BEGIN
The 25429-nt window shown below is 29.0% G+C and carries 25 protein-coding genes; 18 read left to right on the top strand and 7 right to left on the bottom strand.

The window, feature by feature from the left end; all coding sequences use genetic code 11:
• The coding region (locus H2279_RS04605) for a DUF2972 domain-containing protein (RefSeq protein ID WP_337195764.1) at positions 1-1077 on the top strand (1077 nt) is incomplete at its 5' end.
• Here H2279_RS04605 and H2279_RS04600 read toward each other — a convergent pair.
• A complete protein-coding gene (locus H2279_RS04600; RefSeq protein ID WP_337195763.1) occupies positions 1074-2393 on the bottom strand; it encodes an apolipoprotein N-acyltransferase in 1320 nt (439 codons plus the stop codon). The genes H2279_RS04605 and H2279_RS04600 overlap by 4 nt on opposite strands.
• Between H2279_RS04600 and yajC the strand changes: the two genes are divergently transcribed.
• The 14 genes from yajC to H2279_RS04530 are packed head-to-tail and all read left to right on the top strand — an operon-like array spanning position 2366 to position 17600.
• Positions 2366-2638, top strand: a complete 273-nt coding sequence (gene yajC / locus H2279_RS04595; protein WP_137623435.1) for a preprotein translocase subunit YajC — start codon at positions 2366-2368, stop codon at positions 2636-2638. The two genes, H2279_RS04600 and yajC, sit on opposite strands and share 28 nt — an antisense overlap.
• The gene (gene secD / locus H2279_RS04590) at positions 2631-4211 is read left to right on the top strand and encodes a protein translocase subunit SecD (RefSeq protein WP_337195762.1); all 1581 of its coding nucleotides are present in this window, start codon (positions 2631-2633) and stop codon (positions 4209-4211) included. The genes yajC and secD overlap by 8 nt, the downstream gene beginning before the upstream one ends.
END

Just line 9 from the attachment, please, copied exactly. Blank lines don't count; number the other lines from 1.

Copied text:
• The gene (gene secD / locus H2279_RS04590) at positions 2631-4211 is read left to right on the top strand and encodes a protein translocase subunit SecD (RefSeq protein WP_337195762.1); all 1581 of its coding nucleotides are present in this window, start codon (positions 2631-2633) and stop codon (positions 4209-4211) included. The genes yajC and secD overlap by 8 nt, the downstream gene beginning before the upstream one ends.